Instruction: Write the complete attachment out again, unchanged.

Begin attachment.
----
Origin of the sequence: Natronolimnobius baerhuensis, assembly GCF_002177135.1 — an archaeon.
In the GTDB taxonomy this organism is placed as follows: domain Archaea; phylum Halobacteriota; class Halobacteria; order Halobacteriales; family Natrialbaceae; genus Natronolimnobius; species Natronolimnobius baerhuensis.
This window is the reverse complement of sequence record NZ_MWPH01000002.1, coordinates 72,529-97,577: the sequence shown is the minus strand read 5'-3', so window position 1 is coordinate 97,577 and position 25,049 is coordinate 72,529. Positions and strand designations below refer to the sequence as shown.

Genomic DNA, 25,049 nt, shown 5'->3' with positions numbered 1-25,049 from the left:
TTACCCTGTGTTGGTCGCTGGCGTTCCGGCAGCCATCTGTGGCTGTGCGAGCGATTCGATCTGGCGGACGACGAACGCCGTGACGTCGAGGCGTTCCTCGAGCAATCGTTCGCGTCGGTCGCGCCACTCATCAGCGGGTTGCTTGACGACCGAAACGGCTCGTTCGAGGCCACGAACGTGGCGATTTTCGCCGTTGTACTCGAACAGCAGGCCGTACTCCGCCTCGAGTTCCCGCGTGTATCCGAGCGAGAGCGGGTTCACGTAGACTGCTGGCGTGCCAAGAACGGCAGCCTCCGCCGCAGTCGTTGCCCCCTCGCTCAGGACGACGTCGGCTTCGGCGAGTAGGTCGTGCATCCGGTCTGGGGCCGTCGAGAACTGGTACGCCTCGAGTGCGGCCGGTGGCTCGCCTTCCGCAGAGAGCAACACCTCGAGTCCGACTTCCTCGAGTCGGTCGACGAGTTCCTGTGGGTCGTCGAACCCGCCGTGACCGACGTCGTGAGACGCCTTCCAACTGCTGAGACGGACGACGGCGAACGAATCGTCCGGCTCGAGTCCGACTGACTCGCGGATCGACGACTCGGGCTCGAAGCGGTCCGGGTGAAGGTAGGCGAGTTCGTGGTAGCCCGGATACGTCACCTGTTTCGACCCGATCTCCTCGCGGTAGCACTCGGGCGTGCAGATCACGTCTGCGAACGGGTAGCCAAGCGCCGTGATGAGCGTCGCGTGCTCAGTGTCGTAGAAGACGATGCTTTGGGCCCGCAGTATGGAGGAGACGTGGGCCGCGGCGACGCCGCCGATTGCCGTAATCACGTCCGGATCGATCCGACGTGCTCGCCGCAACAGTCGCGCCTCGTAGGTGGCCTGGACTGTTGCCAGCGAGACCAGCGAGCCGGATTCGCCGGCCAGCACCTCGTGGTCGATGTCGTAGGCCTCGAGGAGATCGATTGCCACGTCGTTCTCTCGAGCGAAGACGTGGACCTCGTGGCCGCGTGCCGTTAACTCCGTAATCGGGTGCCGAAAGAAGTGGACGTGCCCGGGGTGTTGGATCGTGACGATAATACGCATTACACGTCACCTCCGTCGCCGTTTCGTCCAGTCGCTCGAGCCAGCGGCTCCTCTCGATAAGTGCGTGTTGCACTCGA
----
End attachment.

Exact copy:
Origin of the sequence: Natronolimnobius baerhuensis, assembly GCF_002177135.1 — an archaeon.
In the GTDB taxonomy this organism is placed as follows: domain Archaea; phylum Halobacteriota; class Halobacteria; order Halobacteriales; family Natrialbaceae; genus Natronolimnobius; species Natronolimnobius baerhuensis.
This window is the reverse complement of sequence record NZ_MWPH01000002.1, coordinates 72,529-97,577: the sequence shown is the minus strand read 5'-3', so window position 1 is coordinate 97,577 and position 25,049 is coordinate 72,529. Positions and strand designations below refer to the sequence as shown.

Genomic DNA, 25,049 nt, shown 5'->3' with positions numbered 1-25,049 from the left:
TTACCCTGTGTTGGTCGCTGGCGTTCCGGCAGCCATCTGTGGCTGTGCGAGCGATTCGATCTGGCGGACGACGAACGCCGTGACGTCGAGGCGTTCCTCGAGCAATCGTTCGCGTCGGTCGCGCCACTCATCAGCGGGTTGCTTGACGACCGAAACGGCTCGTTCGAGGCCACGAACGTGGCGATTTTCGCCGTTGTACTCGAACAGCAGGCCGTACTCCGCCTCGAGTTCCCGCGTGTATCCGAGCGAGAGCGGGTTCACGTAGACTGCTGGCGTGCCAAGAACGGCAGCCTCCGCCGCAGTCGTTGCCCCCTCGCTCAGGACGACGTCGGCTTCGGCGAGTAGGTCGTGCATCCGGTCTGGGGCCGTCGAGAACTGGTACGCCTCGAGTGCGGCCGGTGGCTCGCCTTCCGCAGAGAGCAACACCTCGAGTCCGACTTCCTCGAGTCGGTCGACGAGTTCCTGTGGGTCGTCGAACCCGCCGTGACCGACGTCGTGAGACGCCTTCCAACTGCTGAGACGGACGACGGCGAACGAATCGTCCGGCTCGAGTCCGACTGACTCGCGGATCGACGACTCGGGCTCGAAGCGGTCCGGGTGAAGGTAGGCGAGTTCGTGGTAGCCCGGATACGTCACCTGTTTCGACCCGATCTCCTCGCGGTAGCACTCGGGCGTGCAGATCACGTCTGCGAACGGGTAGCCAAGCGCCGTGATGAGCGTCGCGTGCTCAGTGTCGTAGAAGACGATGCTTTGGGCCCGCAGTATGGAGGAGACGTGGGCCGCGGCGACGCCGCCGATTGCCGTAATCACGTCCGGATCGATCCGACGTGCTCGCCGCAACAGTCGCGCCTCGTAGGTGGCCTGGACTGTTGCCAGCGAGACCAGCGAGCCGGATTCGCCGGCCAGCACCTCGTGGTCGATGTCGTAGGCCTCGAGGAGATCGATTGCCACGTCGTTCTCTCGAGCGAAGACGTGGACCTCGTGGCCGCGTGCCGTTAACTCCGTAATCGGGTGCCGAAAGAAGTGGACGTGCCCGGGGTGTTGGATCGTGACGATAATACGCATTACACGTCACCTCCGTCGCCGTTTCGTCCAGTCGCTCGAGCCAGCGGCTCCTCTCGATAAGTGCGTGTTGCACTCGA